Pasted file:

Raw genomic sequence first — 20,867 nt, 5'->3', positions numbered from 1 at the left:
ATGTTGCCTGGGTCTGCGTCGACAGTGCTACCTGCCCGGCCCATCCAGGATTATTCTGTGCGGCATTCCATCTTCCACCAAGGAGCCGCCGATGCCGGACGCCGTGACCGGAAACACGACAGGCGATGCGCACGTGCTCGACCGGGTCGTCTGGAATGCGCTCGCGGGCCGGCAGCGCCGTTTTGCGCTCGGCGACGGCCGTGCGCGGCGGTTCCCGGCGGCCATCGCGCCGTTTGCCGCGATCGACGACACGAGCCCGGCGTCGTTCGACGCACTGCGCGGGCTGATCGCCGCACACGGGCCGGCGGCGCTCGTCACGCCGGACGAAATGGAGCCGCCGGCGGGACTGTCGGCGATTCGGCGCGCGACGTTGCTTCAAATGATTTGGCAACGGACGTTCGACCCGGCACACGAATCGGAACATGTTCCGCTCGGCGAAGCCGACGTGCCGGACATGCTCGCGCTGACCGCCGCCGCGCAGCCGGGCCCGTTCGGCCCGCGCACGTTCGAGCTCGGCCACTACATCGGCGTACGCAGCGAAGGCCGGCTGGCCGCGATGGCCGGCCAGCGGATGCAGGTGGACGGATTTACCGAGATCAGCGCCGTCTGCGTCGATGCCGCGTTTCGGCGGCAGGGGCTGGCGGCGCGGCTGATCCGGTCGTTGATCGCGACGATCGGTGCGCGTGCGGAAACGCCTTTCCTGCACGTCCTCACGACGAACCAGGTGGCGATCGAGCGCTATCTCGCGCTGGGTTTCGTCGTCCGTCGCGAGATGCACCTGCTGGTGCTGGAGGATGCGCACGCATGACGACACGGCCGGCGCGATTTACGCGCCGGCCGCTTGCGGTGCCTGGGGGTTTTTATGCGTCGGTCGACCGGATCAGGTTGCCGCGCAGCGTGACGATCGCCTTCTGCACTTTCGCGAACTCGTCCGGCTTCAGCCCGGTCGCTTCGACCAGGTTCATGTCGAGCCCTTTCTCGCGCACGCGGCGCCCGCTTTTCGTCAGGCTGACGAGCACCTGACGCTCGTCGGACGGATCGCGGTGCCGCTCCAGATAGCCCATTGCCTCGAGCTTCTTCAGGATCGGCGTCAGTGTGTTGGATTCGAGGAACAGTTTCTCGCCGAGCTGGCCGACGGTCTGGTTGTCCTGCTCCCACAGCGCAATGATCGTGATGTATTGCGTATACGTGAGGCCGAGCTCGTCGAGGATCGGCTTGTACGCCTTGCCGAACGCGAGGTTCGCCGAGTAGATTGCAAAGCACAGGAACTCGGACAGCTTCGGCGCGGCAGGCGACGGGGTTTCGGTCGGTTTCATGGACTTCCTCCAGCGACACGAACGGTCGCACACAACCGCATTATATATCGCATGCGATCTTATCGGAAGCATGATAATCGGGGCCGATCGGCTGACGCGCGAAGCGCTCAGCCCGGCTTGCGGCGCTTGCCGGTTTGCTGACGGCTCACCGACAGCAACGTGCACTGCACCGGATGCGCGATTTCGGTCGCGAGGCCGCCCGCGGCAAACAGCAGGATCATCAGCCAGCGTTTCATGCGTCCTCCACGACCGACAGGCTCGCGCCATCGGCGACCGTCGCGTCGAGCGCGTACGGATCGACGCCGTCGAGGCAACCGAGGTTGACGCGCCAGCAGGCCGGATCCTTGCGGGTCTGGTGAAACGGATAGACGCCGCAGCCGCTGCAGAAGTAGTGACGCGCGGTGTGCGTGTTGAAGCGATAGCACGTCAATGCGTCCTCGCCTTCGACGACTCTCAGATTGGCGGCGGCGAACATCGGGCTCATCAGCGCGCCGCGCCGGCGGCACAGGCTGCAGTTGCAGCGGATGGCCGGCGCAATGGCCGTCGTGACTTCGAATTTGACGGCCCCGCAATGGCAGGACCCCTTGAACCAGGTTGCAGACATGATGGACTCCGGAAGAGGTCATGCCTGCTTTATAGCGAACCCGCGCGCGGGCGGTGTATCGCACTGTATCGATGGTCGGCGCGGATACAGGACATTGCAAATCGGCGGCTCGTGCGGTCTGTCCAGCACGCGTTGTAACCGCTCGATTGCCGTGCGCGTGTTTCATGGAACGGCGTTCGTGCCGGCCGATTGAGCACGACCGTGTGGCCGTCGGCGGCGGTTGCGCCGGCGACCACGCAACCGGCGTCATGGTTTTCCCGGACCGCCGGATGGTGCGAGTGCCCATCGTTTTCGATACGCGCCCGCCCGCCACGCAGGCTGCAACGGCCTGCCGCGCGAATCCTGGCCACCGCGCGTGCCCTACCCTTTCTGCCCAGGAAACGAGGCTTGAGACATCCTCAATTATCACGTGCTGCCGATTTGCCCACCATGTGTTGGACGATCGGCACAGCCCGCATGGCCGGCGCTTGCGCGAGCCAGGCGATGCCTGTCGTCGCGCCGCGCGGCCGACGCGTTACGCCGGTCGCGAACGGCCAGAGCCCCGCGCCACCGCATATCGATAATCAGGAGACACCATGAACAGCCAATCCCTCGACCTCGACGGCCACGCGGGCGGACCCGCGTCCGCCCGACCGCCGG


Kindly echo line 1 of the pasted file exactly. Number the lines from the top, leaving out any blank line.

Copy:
Raw genomic sequence first — 20,867 nt, 5'->3', positions numbered from 1 at the left: